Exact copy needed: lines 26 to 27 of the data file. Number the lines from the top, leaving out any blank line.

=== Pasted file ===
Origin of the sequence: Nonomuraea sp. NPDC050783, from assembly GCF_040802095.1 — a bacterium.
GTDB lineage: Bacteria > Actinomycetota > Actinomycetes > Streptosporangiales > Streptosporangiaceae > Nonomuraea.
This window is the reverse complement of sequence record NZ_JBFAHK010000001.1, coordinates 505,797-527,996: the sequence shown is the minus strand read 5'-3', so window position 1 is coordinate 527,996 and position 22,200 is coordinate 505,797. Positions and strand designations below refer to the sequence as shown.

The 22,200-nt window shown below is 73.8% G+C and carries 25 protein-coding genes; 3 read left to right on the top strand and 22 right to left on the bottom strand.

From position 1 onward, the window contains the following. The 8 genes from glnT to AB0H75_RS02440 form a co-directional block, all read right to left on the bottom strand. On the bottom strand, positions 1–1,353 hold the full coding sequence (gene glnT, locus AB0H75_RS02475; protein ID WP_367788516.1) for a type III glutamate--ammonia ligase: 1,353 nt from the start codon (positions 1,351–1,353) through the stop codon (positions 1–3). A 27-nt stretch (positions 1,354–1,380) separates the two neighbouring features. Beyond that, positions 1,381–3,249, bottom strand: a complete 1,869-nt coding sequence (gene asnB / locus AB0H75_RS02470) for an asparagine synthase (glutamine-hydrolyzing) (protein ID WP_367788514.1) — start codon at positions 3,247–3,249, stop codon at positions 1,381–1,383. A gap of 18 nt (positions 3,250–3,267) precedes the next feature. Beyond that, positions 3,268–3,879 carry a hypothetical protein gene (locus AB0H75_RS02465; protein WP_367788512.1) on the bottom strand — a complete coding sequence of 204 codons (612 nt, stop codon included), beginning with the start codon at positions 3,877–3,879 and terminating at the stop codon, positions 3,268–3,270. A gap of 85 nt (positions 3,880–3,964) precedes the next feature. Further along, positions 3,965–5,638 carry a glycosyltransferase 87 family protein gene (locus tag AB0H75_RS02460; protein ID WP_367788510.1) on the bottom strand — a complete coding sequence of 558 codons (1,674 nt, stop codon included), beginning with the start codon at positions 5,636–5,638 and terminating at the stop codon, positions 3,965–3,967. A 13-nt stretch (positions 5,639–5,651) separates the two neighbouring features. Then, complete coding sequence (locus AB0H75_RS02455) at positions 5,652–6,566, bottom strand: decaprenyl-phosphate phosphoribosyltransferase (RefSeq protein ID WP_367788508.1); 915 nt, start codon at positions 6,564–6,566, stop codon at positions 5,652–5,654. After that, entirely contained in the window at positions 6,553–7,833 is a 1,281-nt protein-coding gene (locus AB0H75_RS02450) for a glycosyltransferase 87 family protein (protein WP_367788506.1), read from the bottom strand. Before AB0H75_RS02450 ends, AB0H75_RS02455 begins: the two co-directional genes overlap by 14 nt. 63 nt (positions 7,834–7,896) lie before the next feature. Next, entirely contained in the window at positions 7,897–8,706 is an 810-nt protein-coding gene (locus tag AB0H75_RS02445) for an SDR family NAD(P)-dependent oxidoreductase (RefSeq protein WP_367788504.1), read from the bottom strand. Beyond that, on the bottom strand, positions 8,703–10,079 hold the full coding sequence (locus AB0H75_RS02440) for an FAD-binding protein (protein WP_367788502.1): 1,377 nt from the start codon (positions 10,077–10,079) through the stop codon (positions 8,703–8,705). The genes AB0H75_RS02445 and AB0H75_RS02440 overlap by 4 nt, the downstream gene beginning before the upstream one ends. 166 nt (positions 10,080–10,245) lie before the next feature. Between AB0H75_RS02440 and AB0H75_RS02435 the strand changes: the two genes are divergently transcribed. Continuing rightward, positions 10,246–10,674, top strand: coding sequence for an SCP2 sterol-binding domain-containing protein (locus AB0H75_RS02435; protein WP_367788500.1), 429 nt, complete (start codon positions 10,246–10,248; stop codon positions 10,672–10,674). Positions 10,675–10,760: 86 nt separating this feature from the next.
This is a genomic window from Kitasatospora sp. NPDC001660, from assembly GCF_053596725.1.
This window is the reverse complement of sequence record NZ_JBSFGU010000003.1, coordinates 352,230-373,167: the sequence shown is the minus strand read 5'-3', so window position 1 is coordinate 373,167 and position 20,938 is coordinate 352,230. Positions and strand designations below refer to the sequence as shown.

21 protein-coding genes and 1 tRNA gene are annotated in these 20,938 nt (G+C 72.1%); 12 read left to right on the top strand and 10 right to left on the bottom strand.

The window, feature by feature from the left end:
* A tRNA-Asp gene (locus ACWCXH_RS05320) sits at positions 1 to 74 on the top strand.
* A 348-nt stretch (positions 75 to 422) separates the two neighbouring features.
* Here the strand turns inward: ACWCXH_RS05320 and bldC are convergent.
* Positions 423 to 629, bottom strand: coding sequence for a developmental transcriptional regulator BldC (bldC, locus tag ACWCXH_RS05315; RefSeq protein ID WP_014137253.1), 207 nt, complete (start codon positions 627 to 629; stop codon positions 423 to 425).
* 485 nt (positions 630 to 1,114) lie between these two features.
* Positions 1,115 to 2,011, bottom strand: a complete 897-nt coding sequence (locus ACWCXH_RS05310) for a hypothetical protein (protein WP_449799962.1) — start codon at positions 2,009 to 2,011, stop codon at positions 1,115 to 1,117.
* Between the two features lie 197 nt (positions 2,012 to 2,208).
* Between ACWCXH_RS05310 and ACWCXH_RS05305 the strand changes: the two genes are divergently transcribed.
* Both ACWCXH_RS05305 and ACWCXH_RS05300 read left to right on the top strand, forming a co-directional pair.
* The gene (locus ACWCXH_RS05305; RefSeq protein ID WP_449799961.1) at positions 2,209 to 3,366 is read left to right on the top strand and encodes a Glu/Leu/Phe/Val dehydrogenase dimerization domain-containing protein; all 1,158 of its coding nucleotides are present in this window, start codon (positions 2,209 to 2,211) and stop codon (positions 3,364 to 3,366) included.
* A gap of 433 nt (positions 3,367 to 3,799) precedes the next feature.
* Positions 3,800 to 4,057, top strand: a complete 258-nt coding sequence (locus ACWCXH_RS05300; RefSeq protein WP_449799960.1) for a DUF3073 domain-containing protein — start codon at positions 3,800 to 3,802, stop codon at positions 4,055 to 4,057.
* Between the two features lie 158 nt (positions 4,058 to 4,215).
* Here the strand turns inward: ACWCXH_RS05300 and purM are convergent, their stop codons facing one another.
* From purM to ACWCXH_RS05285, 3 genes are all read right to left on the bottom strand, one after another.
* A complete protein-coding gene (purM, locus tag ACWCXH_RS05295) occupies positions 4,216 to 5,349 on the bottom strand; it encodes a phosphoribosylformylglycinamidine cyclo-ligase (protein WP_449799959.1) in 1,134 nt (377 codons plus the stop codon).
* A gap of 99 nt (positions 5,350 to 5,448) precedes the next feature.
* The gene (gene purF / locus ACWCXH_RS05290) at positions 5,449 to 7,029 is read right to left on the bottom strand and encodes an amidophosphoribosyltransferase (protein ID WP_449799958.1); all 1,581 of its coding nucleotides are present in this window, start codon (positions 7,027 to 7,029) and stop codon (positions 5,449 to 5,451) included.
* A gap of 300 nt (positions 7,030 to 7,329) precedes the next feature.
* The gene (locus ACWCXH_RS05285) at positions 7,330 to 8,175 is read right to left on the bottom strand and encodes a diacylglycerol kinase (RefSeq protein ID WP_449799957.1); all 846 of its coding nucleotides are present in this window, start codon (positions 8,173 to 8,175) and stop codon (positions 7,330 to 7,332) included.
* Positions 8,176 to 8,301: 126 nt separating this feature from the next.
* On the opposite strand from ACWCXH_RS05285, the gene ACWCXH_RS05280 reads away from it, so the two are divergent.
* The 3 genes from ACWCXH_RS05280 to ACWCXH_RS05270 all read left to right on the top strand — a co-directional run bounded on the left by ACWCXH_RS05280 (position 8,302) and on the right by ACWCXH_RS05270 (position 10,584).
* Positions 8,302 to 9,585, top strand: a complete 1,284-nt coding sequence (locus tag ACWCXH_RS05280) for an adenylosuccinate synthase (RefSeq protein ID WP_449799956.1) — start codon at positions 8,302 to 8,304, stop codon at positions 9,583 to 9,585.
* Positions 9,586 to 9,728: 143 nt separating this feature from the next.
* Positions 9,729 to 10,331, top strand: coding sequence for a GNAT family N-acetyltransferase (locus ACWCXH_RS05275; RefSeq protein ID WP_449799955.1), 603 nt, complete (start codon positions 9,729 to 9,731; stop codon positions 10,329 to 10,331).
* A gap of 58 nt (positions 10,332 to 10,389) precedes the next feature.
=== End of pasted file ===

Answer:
* A gap of 99 nt (positions 5,350 to 5,448) precedes the next feature.
* The gene (gene purF / locus ACWCXH_RS05290) at positions 5,449 to 7,029 is read right to left on the bottom strand and encodes an amidophosphoribosyltransferase (protein ID WP_449799958.1); all 1,581 of its coding nucleotides are present in this window, start codon (positions 7,027 to 7,029) and stop codon (positions 5,449 to 5,451) included.